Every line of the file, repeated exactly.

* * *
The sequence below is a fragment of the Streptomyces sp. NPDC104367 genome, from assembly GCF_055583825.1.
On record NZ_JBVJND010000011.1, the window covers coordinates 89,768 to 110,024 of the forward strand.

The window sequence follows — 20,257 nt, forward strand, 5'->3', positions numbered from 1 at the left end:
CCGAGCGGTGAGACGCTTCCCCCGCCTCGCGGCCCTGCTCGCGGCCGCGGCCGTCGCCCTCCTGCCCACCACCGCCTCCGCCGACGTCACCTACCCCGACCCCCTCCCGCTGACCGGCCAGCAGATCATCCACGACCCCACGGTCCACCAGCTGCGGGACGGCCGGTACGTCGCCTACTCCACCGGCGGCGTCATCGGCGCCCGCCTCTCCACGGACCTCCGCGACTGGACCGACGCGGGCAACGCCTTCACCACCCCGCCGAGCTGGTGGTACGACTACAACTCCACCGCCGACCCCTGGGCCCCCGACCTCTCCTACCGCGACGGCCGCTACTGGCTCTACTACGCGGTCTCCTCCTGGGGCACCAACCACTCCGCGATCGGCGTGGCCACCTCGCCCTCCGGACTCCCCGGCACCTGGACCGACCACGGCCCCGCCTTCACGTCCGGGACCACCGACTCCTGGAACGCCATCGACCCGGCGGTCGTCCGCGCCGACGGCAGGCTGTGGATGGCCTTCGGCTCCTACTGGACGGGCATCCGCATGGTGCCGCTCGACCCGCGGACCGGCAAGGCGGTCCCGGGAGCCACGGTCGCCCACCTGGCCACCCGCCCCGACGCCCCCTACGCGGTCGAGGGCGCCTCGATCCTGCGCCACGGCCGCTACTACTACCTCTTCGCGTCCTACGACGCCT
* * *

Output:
The sequence below is a fragment of the Streptomyces sp. NPDC104367 genome, from assembly GCF_055583825.1.
On record NZ_JBVJND010000011.1, the window covers coordinates 89,768 to 110,024 of the forward strand.

The window sequence follows — 20,257 nt, forward strand, 5'->3', positions numbered from 1 at the left end:
CCGAGCGGTGAGACGCTTCCCCCGCCTCGCGGCCCTGCTCGCGGCCGCGGCCGTCGCCCTCCTGCCCACCACCGCCTCCGCCGACGTCACCTACCCCGACCCCCTCCCGCTGACCGGCCAGCAGATCATCCACGACCCCACGGTCCACCAGCTGCGGGACGGCCGGTACGTCGCCTACTCCACCGGCGGCGTCATCGGCGCCCGCCTCTCCACGGACCTCCGCGACTGGACCGACGCGGGCAACGCCTTCACCACCCCGCCGAGCTGGTGGTACGACTACAACTCCACCGCCGACCCCTGGGCCCCCGACCTCTCCTACCGCGACGGCCGCTACTGGCTCTACTACGCGGTCTCCTCCTGGGGCACCAACCACTCCGCGATCGGCGTGGCCACCTCGCCCTCCGGACTCCCCGGCACCTGGACCGACCACGGCCCCGCCTTCACGTCCGGGACCACCGACTCCTGGAACGCCATCGACCCGGCGGTCGTCCGCGCCGACGGCAGGCTGTGGATGGCCTTCGGCTCCTACTGGACGGGCATCCGCATGGTGCCGCTCGACCCGCGGACCGGCAAGGCGGTCCCGGGAGCCACGGTCGCCCACCTGGCCACCCGCCCCGACGCCCCCTACGCGGTCGAGGGCGCCTCGATCCTGCGCCACGGCCGCTACTACTACCTCTTCGCGTCCTACGACGCCT